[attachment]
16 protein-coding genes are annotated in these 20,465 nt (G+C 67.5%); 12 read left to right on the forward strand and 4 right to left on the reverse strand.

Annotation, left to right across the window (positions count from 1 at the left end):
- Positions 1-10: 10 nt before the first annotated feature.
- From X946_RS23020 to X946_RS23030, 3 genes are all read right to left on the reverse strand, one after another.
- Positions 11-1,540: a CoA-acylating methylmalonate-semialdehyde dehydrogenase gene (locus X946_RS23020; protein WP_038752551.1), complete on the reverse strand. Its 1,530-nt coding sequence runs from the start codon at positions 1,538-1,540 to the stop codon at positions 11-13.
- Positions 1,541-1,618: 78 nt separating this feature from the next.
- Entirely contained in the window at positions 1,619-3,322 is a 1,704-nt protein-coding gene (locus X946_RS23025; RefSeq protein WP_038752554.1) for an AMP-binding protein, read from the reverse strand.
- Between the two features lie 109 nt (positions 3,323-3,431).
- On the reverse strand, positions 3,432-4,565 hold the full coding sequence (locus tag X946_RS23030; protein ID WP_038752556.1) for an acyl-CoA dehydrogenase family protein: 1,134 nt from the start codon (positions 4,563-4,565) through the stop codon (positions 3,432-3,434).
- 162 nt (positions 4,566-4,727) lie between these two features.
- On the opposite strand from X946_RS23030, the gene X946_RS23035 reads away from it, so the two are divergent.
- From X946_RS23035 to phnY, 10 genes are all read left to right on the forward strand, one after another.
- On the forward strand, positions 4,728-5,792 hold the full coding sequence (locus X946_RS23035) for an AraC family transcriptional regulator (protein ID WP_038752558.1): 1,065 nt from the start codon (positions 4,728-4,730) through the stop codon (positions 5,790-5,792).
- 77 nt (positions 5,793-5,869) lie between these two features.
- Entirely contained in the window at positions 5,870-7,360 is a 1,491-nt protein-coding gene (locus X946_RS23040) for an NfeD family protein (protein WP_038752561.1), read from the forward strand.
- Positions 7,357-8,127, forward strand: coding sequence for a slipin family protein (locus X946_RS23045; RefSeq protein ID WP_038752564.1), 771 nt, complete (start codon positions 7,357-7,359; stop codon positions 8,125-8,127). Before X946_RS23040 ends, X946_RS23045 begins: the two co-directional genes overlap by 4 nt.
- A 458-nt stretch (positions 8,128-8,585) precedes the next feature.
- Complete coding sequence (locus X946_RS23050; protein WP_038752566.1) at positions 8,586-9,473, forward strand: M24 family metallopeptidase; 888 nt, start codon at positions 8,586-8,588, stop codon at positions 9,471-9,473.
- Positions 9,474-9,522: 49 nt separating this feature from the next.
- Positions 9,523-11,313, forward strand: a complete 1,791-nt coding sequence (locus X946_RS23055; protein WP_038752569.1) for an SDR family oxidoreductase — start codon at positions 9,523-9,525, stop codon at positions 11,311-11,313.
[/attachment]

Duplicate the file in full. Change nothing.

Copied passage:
16 protein-coding genes are annotated in these 20,465 nt (G+C 67.5%); 12 read left to right on the forward strand and 4 right to left on the reverse strand.

Annotation, left to right across the window (positions count from 1 at the left end):
- Positions 1-10: 10 nt before the first annotated feature.
- From X946_RS23020 to X946_RS23030, 3 genes are all read right to left on the reverse strand, one after another.
- Positions 11-1,540: a CoA-acylating methylmalonate-semialdehyde dehydrogenase gene (locus X946_RS23020; protein WP_038752551.1), complete on the reverse strand. Its 1,530-nt coding sequence runs from the start codon at positions 1,538-1,540 to the stop codon at positions 11-13.
- Positions 1,541-1,618: 78 nt separating this feature from the next.
- Entirely contained in the window at positions 1,619-3,322 is a 1,704-nt protein-coding gene (locus X946_RS23025; RefSeq protein WP_038752554.1) for an AMP-binding protein, read from the reverse strand.
- Between the two features lie 109 nt (positions 3,323-3,431).
- On the reverse strand, positions 3,432-4,565 hold the full coding sequence (locus tag X946_RS23030; protein ID WP_038752556.1) for an acyl-CoA dehydrogenase family protein: 1,134 nt from the start codon (positions 4,563-4,565) through the stop codon (positions 3,432-3,434).
- 162 nt (positions 4,566-4,727) lie between these two features.
- On the opposite strand from X946_RS23030, the gene X946_RS23035 reads away from it, so the two are divergent.
- From X946_RS23035 to phnY, 10 genes are all read left to right on the forward strand, one after another.
- On the forward strand, positions 4,728-5,792 hold the full coding sequence (locus X946_RS23035) for an AraC family transcriptional regulator (protein ID WP_038752558.1): 1,065 nt from the start codon (positions 4,728-4,730) through the stop codon (positions 5,790-5,792).
- 77 nt (positions 5,793-5,869) lie between these two features.
- Entirely contained in the window at positions 5,870-7,360 is a 1,491-nt protein-coding gene (locus X946_RS23040) for an NfeD family protein (protein WP_038752561.1), read from the forward strand.
- Positions 7,357-8,127, forward strand: coding sequence for a slipin family protein (locus X946_RS23045; RefSeq protein ID WP_038752564.1), 771 nt, complete (start codon positions 7,357-7,359; stop codon positions 8,125-8,127). Before X946_RS23040 ends, X946_RS23045 begins: the two co-directional genes overlap by 4 nt.
- A 458-nt stretch (positions 8,128-8,585) precedes the next feature.
- Complete coding sequence (locus X946_RS23050; protein WP_038752566.1) at positions 8,586-9,473, forward strand: M24 family metallopeptidase; 888 nt, start codon at positions 8,586-8,588, stop codon at positions 9,471-9,473.
- Positions 9,474-9,522: 49 nt separating this feature from the next.
- Positions 9,523-11,313, forward strand: a complete 1,791-nt coding sequence (locus X946_RS23055; protein WP_038752569.1) for an SDR family oxidoreductase — start codon at positions 9,523-9,525, stop codon at positions 11,311-11,313.